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The fan is 120mm square and 38mm thick which appears to be a good match to the size of the oil cooler on my bike. The fan blades are about 4.5 inches in diameter. It is mounted to the oil cooler with cable ties, e.i. no drilling or permanent mods. When the fan is not on, passive air flows well through the cooler. The fan gets fused power directly from the battery through a relay controlled by the kill switch. When the bike is shut down the fan turns off as well. The amp draw as you can see from the picture is 1.95A and puts out about 200CFM. My normal operating temperature in the summer with the fan on is about 200°- 210° and in traffic on a hot day is about 230°. I got the fan on Ebay for about $20 but I see now you can get then from about $15 to $20. It's been on the bike now for years with no issues. I am curious about the SPAL puller fan you mentioned. Do you have a link or model number? I may be interested if or when my fan gives up.

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Handlebar switch
 

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I ride a 2013 Vegas with an oil temperature thermometer dipstick. If I get stuck in summertime, bumper to bumper, stop and go traffic the oil temperature can go over 250° and I feel massive amounts of heat coming up at me. I installed a high volume 12V computer case fan behind the oil cooler with cable ties that pulls air and gets the bike running at least 20-30 degrees cooler. I control the fan with a handlebar switch. It's generally not needed when the ambient temperature is 75 or less or when not stuck in traffic but I'm grateful it's there when I am. The downside is it's not waterproof although it has never failed, yet. I noticed that it's easier to keep the bike from getting too hot than it is to cool it down.

I used to have an '03 Vegas with the smaller engine, larger oil cooler, and 6 quart capacity and I thought that ran hot until I got the '13 with less oil and a smaller cooler.

I'm not sure how to tell if the bike is actually overheating. How hot is too hot?
stick your temp gauge in boiling water and with cooking thermometer compare. You'll find yours is way off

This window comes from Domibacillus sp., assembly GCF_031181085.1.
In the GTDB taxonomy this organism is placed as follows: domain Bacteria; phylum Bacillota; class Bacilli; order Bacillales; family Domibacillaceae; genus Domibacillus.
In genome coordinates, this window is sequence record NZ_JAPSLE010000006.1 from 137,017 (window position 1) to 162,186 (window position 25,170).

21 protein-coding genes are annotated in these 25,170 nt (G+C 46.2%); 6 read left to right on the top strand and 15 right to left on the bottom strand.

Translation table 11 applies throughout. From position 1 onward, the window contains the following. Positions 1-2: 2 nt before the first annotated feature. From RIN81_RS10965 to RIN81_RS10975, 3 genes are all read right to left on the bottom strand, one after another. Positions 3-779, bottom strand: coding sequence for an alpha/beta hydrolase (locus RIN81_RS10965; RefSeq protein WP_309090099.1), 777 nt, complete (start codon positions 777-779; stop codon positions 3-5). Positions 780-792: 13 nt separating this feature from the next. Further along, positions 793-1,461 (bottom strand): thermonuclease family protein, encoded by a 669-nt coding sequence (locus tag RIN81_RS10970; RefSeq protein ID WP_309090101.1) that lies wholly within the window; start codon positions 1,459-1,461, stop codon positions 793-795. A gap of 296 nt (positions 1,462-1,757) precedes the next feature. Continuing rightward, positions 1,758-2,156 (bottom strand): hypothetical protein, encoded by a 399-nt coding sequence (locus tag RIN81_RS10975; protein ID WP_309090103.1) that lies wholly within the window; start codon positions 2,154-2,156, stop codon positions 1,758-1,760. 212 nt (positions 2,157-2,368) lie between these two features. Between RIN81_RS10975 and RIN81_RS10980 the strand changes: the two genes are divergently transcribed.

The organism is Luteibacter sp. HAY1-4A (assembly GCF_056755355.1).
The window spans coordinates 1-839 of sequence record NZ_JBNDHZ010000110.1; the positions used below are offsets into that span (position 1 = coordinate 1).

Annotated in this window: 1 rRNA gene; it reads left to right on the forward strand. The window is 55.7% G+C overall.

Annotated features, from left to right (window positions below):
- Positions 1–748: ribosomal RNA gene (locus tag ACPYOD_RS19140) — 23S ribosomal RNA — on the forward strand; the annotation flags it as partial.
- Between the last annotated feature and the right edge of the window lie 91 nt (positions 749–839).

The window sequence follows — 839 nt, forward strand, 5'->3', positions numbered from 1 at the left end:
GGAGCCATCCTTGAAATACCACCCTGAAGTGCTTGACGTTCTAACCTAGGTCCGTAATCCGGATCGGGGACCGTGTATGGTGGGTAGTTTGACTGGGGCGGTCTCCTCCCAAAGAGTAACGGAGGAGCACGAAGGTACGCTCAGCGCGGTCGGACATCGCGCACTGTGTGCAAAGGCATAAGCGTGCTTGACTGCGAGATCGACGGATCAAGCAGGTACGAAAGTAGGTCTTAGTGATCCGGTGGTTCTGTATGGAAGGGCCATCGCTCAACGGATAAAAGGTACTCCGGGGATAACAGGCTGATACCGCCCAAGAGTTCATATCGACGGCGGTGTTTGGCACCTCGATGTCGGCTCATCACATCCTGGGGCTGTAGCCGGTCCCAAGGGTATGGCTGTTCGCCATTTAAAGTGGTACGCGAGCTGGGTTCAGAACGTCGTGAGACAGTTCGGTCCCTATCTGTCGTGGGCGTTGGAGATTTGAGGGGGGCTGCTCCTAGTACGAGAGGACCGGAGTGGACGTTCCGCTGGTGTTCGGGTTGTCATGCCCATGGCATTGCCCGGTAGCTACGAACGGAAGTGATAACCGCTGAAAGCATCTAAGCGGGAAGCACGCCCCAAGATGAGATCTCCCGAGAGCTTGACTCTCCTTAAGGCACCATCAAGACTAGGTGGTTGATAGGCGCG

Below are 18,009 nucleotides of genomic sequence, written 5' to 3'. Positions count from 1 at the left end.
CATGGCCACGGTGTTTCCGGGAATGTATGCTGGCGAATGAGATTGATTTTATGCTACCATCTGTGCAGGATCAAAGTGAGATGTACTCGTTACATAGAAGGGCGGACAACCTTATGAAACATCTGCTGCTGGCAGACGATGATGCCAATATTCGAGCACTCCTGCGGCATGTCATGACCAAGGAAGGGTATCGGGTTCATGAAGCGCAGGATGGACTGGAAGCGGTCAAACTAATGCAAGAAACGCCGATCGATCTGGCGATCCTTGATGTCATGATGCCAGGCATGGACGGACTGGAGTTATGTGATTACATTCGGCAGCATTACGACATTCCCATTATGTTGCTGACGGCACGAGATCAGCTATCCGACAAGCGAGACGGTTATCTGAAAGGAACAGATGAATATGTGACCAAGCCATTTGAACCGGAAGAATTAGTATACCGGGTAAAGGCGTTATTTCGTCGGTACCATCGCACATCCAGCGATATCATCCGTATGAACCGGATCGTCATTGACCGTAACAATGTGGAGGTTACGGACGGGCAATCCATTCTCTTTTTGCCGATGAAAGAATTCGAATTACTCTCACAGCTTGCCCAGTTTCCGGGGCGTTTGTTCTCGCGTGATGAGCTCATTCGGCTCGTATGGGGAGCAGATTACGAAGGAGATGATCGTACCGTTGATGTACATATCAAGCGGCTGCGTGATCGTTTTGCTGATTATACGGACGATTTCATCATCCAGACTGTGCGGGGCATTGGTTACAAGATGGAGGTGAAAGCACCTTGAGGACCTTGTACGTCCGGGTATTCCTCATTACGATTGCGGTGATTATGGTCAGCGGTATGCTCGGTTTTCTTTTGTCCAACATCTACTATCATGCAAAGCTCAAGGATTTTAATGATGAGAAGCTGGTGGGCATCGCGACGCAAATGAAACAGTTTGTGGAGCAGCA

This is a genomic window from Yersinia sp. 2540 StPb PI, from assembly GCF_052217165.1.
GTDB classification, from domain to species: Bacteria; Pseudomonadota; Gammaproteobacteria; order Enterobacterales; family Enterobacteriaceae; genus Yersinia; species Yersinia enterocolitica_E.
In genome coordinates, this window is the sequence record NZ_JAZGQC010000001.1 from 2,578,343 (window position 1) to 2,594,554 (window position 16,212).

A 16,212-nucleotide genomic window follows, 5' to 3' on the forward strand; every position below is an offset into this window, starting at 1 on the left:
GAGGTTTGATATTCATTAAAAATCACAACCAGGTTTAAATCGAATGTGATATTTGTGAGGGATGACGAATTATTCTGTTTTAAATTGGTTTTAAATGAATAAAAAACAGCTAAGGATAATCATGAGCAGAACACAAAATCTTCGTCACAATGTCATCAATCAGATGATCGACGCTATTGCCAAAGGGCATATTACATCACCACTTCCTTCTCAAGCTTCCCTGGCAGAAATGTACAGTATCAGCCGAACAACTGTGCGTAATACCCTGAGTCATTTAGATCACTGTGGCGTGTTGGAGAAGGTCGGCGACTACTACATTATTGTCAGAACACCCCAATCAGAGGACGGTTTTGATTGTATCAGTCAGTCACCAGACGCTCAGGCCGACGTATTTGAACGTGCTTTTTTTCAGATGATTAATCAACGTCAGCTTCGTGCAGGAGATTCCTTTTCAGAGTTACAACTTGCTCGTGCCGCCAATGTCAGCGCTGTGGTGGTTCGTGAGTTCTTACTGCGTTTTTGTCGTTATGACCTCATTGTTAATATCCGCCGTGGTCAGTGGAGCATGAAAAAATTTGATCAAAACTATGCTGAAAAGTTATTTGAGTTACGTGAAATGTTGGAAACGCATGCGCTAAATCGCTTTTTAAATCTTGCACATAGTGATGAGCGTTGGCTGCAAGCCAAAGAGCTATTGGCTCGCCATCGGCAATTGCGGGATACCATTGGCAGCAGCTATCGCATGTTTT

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Hi Gus that is exactly what I have in mind but using a Spal 5.2 puller fan. Trying to determine if I have the clearance or if I have to go down to a 4" fan. Spal 4" fan. Plan B would be to use a Spal pusher fan behind the rear jug. Can you send me picture of your setup or your wiring diagram. Thanks in advance. Nick
Please see my post with pictures.
 

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Discussion Starter #14
The fan is 120mm square and 38mm thick which appears to be a good match to the size of the oil cooler on my bike. The fan blades are about 4.5 inches in diameter. It is mounted to the oil cooler with cable ties, e.i. no drilling or permanent mods. When the fan is not on, passive air flows well through the cooler. The fan gets fused power directly from the battery through a relay controlled by the kill switch. When the bike is shut down the fan turns off as well. The amp draw as you can see from the picture is 1.95A and puts out about 200CFM. My normal operating temperature in the summer with the fan on is about 200°- 210° and in traffic on a hot day is about 230°. I got the fan on Ebay for about $20 but I see now you can get then from about $15 to $20. It's been on the bike now for years with no issues. I am curious about the SPAL puller fan you mentioned. Do you have a link or model number? I may be interested if or when my fan gives up.